NPR Anchor Tries to Bait Newt Gingrich but Drives the Interview Off the Cliff

National Public Radio (NPR) used to be seen as a reliable source of unbiased news, especially when it came to coverage of U.S. politics. However, in recent years, NPR has shifted towards a more progressive and left-leaning ideology.

This shift has caused many Americans to stop listening to NPR, and the organization's attempts to appear politically neutral have fallen flat. A recent interview highlighted NPR's bias when the organization seized on the Republican party's poor performance in the 2022 midterms as an opportunity to promote a left-wing agenda.

Certainly, or so the programming executives thought, former House Speaker Newt Gingrich would be mad at certain members of his party. The former Republican congressman has voiced his disappointment over the overwhelmingly disappointing midterm results.

NPR thought that Gingrich would attack current members of Congress, and especially former President Donald Trump. In all reality, NPR thought Gingrich would continue to drive a wedge between conservatives by pitting one side against the other.

However, and certainly to NPR’s dismay, the interview didn’t quite work out the way they planned. From the start, anchor Mary Louise Kelly tried to bait Gingrich with loaded questions. She obviously wanted the former Speaker to bash President Trump.

It didn’t work. During Friday’s “All Things Considered” interview, Gingrich did agree with the idea that Republicans need to stop underestimating Biden. That was where NPR thought the direction that the interview would go. It didn’t.

When Gingrich made a reference to the “rigged” 2020 presidential election, one might think the host would take advantage of it as a way to attack the former president. However, Kelly opened up a can of worms that she probably wishes she wouldn’t have opened.

Kelly pressed Gingrich on the topic of a “stolen election.” He didn’t bite. Gingrich stressed the election was “rigged”, maybe not flat-out stolen. He quickly pointed to the manipulation by social media companies like Twitter and Facebook.

In perfect liberal NPR form, Kelly tried to insist that dozens of courts have denounced the claims by refusing to hear cases. But Gingrich immediately made an important distinction. He said these courts were hearing arguments about a stolen election, not a rigged one.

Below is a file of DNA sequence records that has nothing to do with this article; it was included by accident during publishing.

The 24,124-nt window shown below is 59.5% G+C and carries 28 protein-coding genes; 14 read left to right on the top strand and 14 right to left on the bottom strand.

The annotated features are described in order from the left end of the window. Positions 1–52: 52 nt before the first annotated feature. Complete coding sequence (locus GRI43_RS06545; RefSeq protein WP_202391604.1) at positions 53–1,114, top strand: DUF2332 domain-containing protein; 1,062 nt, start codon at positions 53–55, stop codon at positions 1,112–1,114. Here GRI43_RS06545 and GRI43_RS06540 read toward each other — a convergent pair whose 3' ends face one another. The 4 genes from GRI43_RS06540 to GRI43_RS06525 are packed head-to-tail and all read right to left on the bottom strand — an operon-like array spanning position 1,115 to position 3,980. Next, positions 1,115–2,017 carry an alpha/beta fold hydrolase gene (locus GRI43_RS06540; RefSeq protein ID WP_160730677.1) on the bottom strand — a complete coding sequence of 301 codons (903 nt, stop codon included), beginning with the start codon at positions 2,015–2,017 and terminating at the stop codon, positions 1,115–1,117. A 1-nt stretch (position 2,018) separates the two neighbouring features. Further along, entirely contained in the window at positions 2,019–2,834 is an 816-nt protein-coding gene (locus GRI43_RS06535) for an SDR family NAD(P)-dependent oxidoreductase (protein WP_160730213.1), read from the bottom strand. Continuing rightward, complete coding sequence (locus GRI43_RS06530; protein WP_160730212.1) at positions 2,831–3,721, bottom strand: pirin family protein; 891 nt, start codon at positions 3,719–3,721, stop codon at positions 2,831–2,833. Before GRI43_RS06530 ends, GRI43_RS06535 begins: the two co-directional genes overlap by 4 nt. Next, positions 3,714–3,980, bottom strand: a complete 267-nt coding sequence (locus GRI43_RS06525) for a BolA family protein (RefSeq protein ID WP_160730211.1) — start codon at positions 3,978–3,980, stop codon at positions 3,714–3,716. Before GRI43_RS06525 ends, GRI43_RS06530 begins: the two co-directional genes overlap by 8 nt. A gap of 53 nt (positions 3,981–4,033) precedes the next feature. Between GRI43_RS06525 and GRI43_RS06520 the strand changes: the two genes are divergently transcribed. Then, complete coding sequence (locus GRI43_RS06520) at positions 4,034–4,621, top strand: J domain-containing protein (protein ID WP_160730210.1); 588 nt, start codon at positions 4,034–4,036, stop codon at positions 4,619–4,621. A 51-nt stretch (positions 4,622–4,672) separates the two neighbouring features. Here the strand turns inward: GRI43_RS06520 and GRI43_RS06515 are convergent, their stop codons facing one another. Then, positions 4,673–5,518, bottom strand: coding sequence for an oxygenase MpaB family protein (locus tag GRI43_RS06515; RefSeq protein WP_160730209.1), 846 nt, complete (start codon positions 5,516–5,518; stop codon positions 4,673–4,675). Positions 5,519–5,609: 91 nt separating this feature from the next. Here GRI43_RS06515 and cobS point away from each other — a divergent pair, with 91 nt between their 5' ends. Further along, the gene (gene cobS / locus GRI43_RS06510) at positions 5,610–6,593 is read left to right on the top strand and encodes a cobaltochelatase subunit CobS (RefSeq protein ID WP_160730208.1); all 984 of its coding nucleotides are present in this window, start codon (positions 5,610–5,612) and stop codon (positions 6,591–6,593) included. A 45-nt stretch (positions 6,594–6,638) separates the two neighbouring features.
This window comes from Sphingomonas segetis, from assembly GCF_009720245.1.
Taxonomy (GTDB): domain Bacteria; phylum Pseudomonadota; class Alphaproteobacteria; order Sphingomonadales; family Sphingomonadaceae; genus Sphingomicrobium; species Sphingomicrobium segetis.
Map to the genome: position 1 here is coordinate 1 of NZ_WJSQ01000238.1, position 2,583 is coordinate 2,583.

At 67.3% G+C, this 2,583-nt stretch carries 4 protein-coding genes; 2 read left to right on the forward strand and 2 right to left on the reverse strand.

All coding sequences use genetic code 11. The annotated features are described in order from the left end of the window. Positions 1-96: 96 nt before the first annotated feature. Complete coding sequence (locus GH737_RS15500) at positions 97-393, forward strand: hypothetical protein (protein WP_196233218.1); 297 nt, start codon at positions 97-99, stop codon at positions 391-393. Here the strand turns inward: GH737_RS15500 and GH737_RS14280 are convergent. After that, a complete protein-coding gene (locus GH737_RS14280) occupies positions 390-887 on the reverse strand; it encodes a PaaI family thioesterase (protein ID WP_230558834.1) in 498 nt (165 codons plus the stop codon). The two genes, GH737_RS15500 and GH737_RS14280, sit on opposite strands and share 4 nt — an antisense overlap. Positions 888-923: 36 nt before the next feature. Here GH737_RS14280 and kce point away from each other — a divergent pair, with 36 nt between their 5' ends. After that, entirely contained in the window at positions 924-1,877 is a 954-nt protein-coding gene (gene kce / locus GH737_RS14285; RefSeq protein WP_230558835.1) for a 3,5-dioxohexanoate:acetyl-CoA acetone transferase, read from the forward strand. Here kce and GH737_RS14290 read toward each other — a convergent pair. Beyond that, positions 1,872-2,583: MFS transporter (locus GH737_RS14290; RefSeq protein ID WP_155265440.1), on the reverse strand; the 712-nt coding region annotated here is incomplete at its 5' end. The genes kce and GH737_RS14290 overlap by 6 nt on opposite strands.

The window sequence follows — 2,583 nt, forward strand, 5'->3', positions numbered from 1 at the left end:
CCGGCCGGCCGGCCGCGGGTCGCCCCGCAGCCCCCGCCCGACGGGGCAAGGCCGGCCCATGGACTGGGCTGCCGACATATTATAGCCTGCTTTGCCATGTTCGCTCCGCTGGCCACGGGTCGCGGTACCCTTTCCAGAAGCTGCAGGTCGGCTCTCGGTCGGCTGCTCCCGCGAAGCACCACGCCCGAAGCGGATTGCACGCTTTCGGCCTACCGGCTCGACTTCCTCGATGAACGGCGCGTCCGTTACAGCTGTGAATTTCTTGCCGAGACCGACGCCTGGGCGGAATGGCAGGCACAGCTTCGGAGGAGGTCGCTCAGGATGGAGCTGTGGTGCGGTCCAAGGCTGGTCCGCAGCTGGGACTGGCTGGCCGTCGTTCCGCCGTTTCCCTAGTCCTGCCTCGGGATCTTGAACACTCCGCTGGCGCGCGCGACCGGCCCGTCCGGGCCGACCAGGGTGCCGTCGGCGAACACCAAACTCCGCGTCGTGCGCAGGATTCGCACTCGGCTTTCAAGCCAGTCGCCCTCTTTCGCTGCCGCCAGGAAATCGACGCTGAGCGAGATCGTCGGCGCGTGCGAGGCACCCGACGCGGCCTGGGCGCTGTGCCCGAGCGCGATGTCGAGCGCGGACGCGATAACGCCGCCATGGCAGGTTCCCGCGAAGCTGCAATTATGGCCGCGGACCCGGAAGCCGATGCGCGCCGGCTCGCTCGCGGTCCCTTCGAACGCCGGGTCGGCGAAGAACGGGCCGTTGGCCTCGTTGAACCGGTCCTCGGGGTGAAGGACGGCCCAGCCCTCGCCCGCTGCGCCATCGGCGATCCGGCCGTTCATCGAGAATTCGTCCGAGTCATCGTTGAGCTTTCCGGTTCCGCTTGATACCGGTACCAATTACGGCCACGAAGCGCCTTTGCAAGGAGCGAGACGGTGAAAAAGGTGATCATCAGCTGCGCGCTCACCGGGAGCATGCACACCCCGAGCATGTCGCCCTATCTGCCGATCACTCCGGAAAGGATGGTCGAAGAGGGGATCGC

Gingrich and millions of Americans believe there is a profound difference. As more evidence is revealed through the “Twitter Files,” it’s obvious that big tech and the federal government manipulated the election. That’s when Kelly proceeded to drive the interview off the cliff.

People can call it what they want, but it was cheating. Attacking someone for saying the election was stolen instead of rigged is resorting to semantics instead of the truth. Kelly did ask the direct question, “For the record, do you believe Joe Biden was legitimately elected president?”

To NPR’s surprise, Gingrich was ready. He answered bluntly, “For the record, I believe that he won under the terms that were set up, and I think that the entire elite system cheated in every way they could to defeat Donald Trump.”

Oops! Certainly, that was not the answer NPR wanted or expected. This would almost be comical if NPR wasn’t taxpayer-funded. One would think a publicly funded source of news would be unbiased. It’s not. NPR is not unbiased, as it rightfully should be.

In fact, it’s almost as bad at NPR as it is at the likes of MSNBC and others. Maybe it’s time for taxpayers to pull the plug on National Public Radio. At best, we could rename it “VGTRK” or “Radio Moscow!”

Photo Credit: Gage Skidmore

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